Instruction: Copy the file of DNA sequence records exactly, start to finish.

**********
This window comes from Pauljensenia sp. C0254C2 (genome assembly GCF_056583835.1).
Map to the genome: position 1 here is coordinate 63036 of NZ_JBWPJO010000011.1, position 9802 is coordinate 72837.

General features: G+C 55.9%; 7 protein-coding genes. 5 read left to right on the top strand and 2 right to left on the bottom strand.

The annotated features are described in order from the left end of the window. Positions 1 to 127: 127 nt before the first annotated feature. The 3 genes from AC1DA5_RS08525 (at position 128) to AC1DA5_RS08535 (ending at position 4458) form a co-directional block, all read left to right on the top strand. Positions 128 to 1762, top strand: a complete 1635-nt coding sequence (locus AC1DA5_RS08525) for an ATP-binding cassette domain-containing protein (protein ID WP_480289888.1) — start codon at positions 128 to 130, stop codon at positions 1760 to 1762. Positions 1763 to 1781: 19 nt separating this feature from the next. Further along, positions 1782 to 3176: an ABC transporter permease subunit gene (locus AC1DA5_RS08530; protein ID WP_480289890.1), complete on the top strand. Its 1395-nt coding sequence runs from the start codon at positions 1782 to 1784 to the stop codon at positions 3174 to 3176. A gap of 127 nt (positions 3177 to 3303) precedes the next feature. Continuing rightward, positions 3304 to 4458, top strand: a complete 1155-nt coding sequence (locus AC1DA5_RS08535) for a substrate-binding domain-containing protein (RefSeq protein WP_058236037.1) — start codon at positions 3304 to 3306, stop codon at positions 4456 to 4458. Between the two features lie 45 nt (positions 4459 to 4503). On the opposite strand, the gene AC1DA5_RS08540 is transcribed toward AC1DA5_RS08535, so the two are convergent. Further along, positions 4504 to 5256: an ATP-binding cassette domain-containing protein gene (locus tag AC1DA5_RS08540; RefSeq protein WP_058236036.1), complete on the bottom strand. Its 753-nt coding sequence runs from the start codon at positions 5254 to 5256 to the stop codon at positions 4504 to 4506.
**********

This window comes from Pauljensenia sp. C0254C2 (genome assembly GCF_056583835.1).
Map to the genome: position 1 here is coordinate 63036 of NZ_JBWPJO010000011.1, position 9802 is coordinate 72837.

General features: G+C 55.9%; 7 protein-coding genes. 5 read left to right on the top strand and 2 right to left on the bottom strand.

The annotated features are described in order from the left end of the window. Positions 1 to 127: 127 nt before the first annotated feature. The 3 genes from AC1DA5_RS08525 (at position 128) to AC1DA5_RS08535 (ending at position 4458) form a co-directional block, all read left to right on the top strand. Positions 128 to 1762, top strand: a complete 1635-nt coding sequence (locus AC1DA5_RS08525) for an ATP-binding cassette domain-containing protein (protein ID WP_480289888.1) — start codon at positions 128 to 130, stop codon at positions 1760 to 1762. Positions 1763 to 1781: 19 nt separating this feature from the next. Further along, positions 1782 to 3176: an ABC transporter permease subunit gene (locus AC1DA5_RS08530; protein ID WP_480289890.1), complete on the top strand. Its 1395-nt coding sequence runs from the start codon at positions 1782 to 1784 to the stop codon at positions 3174 to 3176. A gap of 127 nt (positions 3177 to 3303) precedes the next feature. Continuing rightward, positions 3304 to 4458, top strand: a complete 1155-nt coding sequence (locus AC1DA5_RS08535) for a substrate-binding domain-containing protein (RefSeq protein WP_058236037.1) — start codon at positions 3304 to 3306, stop codon at positions 4456 to 4458. Between the two features lie 45 nt (positions 4459 to 4503). On the opposite strand, the gene AC1DA5_RS08540 is transcribed toward AC1DA5_RS08535, so the two are convergent. Further along, positions 4504 to 5256: an ATP-binding cassette domain-containing protein gene (locus tag AC1DA5_RS08540; RefSeq protein WP_058236036.1), complete on the bottom strand. Its 753-nt coding sequence runs from the start codon at positions 5254 to 5256 to the stop codon at positions 4504 to 4506.